Syzygium, which includes 1193 species recognised worldwide20, is a genus in the myrtle family (Myrtaceae). Syzygium is restricted to tropical and subtropical regions of the Old World, where it is distributed from Africa through to India, across Southeast Asia and extending to Hawaii in the Pacific Ocean, with the centre of species diversity in Indomalesia20. The type species of Syzygium is S. caryophyllatum, a poorly known, small to medium-sized tree endemic to southern India and Sri Lanka21. The best-known species in the genus is the clove tree, Syzygium aromaticum, from which flower buds are gathered, dried, and used as a spice, a preservative and in pharmacology22. In addition, Syzygium aqueum, S. cumini, S. jambos, S. malaccense and S. samarangense are widely cultivated in the tropics for their large edible fruits23. Syzygium samarangense is cultivated commercially in Southeast Asia, where it is marketed as the wax apple, java apple, rose apple, or samarang rose apple. Apart from being used as cooking ingredients or cultivated for fruits, Syzygium species with dense and bushy crowns, such as S. antisepticum, S. australe, S. luehmannii, S. myrtifolium and S. zeylanicum, are used in the horticulture industry in Australia, Indonesia, Malaysia and Singapore for hedges, natural fences, natural sound barriers and privacy screens24.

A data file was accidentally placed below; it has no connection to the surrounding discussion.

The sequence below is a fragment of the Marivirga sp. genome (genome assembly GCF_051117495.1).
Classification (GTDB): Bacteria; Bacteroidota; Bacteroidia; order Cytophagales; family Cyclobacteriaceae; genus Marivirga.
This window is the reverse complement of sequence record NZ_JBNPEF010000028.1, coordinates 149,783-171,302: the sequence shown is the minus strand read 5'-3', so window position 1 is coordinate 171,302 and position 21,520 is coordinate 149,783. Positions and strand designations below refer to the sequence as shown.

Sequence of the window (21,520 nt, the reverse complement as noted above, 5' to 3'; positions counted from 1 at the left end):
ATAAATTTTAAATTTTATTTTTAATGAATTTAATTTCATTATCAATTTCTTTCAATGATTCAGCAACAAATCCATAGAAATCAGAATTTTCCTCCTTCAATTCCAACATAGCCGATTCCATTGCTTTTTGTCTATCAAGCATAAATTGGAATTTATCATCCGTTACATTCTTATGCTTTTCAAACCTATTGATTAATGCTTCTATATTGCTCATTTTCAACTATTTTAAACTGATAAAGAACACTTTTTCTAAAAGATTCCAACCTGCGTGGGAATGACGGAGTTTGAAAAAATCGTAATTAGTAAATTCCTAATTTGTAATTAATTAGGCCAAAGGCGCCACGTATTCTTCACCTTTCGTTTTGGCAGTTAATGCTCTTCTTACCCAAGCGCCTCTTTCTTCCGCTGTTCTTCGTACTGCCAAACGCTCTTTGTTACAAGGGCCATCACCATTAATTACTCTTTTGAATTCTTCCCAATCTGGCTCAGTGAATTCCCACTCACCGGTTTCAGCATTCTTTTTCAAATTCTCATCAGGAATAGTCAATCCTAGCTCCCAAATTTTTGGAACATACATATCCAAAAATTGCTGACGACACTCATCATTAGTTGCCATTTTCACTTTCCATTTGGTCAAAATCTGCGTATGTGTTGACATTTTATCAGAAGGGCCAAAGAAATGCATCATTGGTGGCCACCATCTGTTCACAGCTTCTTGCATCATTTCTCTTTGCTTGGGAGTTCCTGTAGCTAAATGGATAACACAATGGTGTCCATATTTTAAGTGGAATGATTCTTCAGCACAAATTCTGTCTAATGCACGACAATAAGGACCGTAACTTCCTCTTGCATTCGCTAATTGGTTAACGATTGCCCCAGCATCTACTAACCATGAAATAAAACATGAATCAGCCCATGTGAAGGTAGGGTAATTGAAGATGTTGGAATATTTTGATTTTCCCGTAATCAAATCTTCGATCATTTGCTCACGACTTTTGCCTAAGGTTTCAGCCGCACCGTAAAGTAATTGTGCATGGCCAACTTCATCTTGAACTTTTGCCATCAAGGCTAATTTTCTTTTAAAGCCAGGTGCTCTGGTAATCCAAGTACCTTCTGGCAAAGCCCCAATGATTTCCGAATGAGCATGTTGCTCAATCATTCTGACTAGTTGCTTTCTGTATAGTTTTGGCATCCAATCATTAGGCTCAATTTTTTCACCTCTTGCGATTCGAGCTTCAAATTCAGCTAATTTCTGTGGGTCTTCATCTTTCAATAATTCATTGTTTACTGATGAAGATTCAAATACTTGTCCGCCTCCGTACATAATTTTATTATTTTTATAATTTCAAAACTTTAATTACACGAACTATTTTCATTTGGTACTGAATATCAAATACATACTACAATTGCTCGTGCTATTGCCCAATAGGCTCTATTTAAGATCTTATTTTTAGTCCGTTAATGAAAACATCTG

Syzygium species are generally medium-sized to large, characteristically sub-canopy trees that are sometimes emergent, while some also form shrubs, small forest understorey treelets, swamp and mangrove forest trees, and rheophytic vegetation25. As is true of many tropical trees, Syzygium flowers are visited by a large diversity of insects and vertebrates, and their fruits are typically eaten by a variety of flying and arboreal vertebrates and even terrestrial bird, mammal and reptile browsers25. Syzygium species also occur as dominant mid-level canopy trees, affecting the ecosystems of plants, animals, and fungi in lower forest layers25. Many species co-occur; for example, there exist ca. 50 taxa on a single 52-ha. ecological plot in the Lambir Hills National Park (Sarawak, East Malaysia, Borneo26), where they display fine-scale differentiation in habitat occupancy and stature14. The genus is notorious as one of the most difficult to identify due to the paucity of clear, diagnostic morphological characters for distinguishing species;25,27,28 morphological variation in the genus can appear as continua of traits rather than collections of discrete units. Given the immense number of species assigned to Syzygium, it contributes disproportionately to the diversity of Southeast Asian tropical forests. Therefore, understanding diversification and its underlying drivers within Syzygium may help explain large-scale patterns of diversity. Thus far, however, phylogenetic studies of Syzygium have involved only a few PCR-amplified plastid and nuclear marker genes15,16. An infrageneric classification proposed in 2010 was based on three plastid loci17, and although it resolved some major clades, interrelationships within the bulk of the genus, species of Syzygium subg. Syzygium, were left largely unresolved.